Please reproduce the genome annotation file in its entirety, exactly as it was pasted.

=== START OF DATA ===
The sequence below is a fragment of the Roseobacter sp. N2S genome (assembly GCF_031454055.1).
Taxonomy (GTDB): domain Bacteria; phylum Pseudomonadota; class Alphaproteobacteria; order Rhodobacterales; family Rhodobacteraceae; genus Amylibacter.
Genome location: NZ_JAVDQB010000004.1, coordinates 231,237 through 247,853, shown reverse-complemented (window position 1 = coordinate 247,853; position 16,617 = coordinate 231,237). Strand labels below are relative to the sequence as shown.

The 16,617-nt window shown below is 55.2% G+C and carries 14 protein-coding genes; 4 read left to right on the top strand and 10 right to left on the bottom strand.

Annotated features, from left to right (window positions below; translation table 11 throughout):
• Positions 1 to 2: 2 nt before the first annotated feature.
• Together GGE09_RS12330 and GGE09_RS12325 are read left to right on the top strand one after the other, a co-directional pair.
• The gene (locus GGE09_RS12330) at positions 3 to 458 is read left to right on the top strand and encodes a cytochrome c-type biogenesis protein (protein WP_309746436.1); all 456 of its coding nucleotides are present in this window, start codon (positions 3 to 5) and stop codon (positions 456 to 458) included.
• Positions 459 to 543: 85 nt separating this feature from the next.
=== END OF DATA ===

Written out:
The sequence below is a fragment of the Roseobacter sp. N2S genome (assembly GCF_031454055.1).
Taxonomy (GTDB): domain Bacteria; phylum Pseudomonadota; class Alphaproteobacteria; order Rhodobacterales; family Rhodobacteraceae; genus Amylibacter.
Genome location: NZ_JAVDQB010000004.1, coordinates 231,237 through 247,853, shown reverse-complemented (window position 1 = coordinate 247,853; position 16,617 = coordinate 231,237). Strand labels below are relative to the sequence as shown.

The 16,617-nt window shown below is 55.2% G+C and carries 14 protein-coding genes; 4 read left to right on the top strand and 10 right to left on the bottom strand.

Annotated features, from left to right (window positions below; translation table 11 throughout):
• Positions 1 to 2: 2 nt before the first annotated feature.
• Together GGE09_RS12330 and GGE09_RS12325 are read left to right on the top strand one after the other, a co-directional pair.
• The gene (locus GGE09_RS12330) at positions 3 to 458 is read left to right on the top strand and encodes a cytochrome c-type biogenesis protein (protein WP_309746436.1); all 456 of its coding nucleotides are present in this window, start codon (positions 3 to 5) and stop codon (positions 456 to 458) included.
• Positions 459 to 543: 85 nt separating this feature from the next.